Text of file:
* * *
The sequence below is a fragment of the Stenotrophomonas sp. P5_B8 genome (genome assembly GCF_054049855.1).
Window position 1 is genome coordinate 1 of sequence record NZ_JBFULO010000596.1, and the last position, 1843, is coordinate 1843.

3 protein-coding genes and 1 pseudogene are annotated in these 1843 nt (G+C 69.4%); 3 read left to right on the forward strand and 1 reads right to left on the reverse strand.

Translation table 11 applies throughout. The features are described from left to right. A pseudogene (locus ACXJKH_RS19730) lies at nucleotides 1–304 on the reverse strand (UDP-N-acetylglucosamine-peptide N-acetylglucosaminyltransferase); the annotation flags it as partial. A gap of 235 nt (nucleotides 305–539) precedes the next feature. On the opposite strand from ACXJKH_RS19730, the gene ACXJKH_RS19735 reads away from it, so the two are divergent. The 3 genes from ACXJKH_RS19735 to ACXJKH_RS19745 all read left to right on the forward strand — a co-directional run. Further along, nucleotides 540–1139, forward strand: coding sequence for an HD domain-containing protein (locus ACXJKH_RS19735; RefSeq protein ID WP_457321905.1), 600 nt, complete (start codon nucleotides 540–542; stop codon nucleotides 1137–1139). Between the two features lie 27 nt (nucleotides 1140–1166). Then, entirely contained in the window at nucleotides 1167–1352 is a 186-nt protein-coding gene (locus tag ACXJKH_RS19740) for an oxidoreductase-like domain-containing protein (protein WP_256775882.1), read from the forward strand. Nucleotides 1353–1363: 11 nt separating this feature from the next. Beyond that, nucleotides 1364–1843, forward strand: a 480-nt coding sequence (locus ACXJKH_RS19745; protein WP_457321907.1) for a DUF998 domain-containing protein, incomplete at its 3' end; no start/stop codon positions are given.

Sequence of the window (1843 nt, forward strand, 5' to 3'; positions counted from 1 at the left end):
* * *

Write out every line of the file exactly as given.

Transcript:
The sequence below is a fragment of the Stenotrophomonas sp. P5_B8 genome (genome assembly GCF_054049855.1).
Window position 1 is genome coordinate 1 of sequence record NZ_JBFULO010000596.1, and the last position, 1843, is coordinate 1843.

3 protein-coding genes and 1 pseudogene are annotated in these 1843 nt (G+C 69.4%); 3 read left to right on the forward strand and 1 reads right to left on the reverse strand.

Translation table 11 applies throughout. The features are described from left to right. A pseudogene (locus ACXJKH_RS19730) lies at nucleotides 1–304 on the reverse strand (UDP-N-acetylglucosamine-peptide N-acetylglucosaminyltransferase); the annotation flags it as partial. A gap of 235 nt (nucleotides 305–539) precedes the next feature. On the opposite strand from ACXJKH_RS19730, the gene ACXJKH_RS19735 reads away from it, so the two are divergent. The 3 genes from ACXJKH_RS19735 to ACXJKH_RS19745 all read left to right on the forward strand — a co-directional run. Further along, nucleotides 540–1139, forward strand: coding sequence for an HD domain-containing protein (locus ACXJKH_RS19735; RefSeq protein ID WP_457321905.1), 600 nt, complete (start codon nucleotides 540–542; stop codon nucleotides 1137–1139). Between the two features lie 27 nt (nucleotides 1140–1166). Then, entirely contained in the window at nucleotides 1167–1352 is a 186-nt protein-coding gene (locus tag ACXJKH_RS19740) for an oxidoreductase-like domain-containing protein (protein WP_256775882.1), read from the forward strand. Nucleotides 1353–1363: 11 nt separating this feature from the next. Beyond that, nucleotides 1364–1843, forward strand: a 480-nt coding sequence (locus ACXJKH_RS19745; protein WP_457321907.1) for a DUF998 domain-containing protein, incomplete at its 3' end; no start/stop codon positions are given.

Sequence of the window (1843 nt, forward strand, 5' to 3'; positions counted from 1 at the left end):